Dream yoga comes out of Tibetan Buddhism, in which it is thought that we are most asleep in our ordinary life, and most awake during the night, or when sleeping. When we don’t exercise it, the mind can keep us asleep and in a state of suffering; keeping us oblivious to the connection, and peace that is found in awakening to the present moment. Yoga means to unite or yoke, and that is where we stop masking over things with labels, labels like good, bad, like and dislike. With dream yoga you can learn how to wake up in your ordinary life to how illusory the world we live in really is.
Stretching your mind is how it becomes more flexible. It can help you to transform emotions and thoughts that stifle you, freeing you to experience your true potential. With dream yoga you will be learning how to become lucid while you dream. This lucidity is experienced when you are having a dream and you become aware that you are dreaming, then you start to control the dream. One dream yoga exercise is to transform an object in your dream. It could be anything like a tree or a flower, now you transform it, it could change colour or size. This is how the mind strengthens and stretches, finding out that it is capable of transforming what you perceive as real. Without the lucidity in your dream you did not see that the tree was an illusion, when you transformed it you now became aware of how powerful your mind is.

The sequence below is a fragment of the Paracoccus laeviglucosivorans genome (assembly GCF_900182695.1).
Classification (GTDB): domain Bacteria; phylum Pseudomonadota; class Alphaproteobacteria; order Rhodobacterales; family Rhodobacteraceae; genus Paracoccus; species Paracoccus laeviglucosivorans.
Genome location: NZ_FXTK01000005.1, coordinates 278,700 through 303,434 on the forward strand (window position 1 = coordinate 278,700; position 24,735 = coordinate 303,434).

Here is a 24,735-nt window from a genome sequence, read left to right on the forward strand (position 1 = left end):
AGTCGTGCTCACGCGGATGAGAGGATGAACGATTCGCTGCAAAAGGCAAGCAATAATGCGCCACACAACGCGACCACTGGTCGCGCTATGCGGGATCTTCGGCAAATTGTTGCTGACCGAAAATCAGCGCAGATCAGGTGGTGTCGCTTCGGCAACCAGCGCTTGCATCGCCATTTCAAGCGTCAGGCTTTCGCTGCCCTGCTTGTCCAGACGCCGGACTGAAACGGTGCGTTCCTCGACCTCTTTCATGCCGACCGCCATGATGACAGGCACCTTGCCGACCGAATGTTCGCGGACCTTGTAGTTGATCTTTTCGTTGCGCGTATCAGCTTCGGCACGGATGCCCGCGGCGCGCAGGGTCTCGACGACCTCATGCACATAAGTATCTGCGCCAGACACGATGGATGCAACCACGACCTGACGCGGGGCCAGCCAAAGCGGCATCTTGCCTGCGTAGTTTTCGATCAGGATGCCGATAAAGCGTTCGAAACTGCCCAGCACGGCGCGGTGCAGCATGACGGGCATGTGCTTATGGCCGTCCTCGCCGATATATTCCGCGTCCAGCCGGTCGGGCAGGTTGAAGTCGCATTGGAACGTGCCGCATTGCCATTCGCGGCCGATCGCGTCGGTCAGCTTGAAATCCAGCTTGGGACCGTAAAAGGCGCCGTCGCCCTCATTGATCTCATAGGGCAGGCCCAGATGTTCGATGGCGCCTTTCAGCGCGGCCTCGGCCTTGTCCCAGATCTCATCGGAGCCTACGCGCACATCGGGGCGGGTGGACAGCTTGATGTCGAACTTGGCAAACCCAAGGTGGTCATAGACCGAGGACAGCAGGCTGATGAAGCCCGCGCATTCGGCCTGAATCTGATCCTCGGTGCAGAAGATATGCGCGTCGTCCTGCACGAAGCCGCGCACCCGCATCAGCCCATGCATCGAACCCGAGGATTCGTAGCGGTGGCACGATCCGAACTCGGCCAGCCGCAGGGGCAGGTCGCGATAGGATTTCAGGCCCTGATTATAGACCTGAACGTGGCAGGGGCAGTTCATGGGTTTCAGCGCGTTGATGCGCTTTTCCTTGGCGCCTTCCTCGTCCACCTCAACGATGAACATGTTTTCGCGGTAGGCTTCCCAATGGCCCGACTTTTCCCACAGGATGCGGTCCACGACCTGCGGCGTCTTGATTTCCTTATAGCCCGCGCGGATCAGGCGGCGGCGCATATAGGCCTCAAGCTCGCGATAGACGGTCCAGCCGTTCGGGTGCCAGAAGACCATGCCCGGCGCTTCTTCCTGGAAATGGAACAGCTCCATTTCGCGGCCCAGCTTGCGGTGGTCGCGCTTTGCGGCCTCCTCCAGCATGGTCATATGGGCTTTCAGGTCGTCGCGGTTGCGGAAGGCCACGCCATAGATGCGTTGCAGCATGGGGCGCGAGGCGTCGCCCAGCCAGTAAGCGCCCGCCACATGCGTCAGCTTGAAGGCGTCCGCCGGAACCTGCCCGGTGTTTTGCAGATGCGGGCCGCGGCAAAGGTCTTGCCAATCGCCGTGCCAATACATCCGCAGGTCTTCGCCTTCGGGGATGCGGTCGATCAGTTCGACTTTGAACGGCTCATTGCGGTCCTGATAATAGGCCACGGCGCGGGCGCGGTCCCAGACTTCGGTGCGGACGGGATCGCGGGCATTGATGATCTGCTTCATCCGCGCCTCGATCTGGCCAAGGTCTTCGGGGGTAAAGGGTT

This can later be experienced in your waking life when you are confronted by an experience that arouses a negative feeling. Now you might remember that you have a powerful and flexible mind, and this can help you to transform the negative feeling into something less negative and possibly even something positive. Having lucidity in your waking life, allows you to see that your reactions to objects, events, and people are something that you can transform.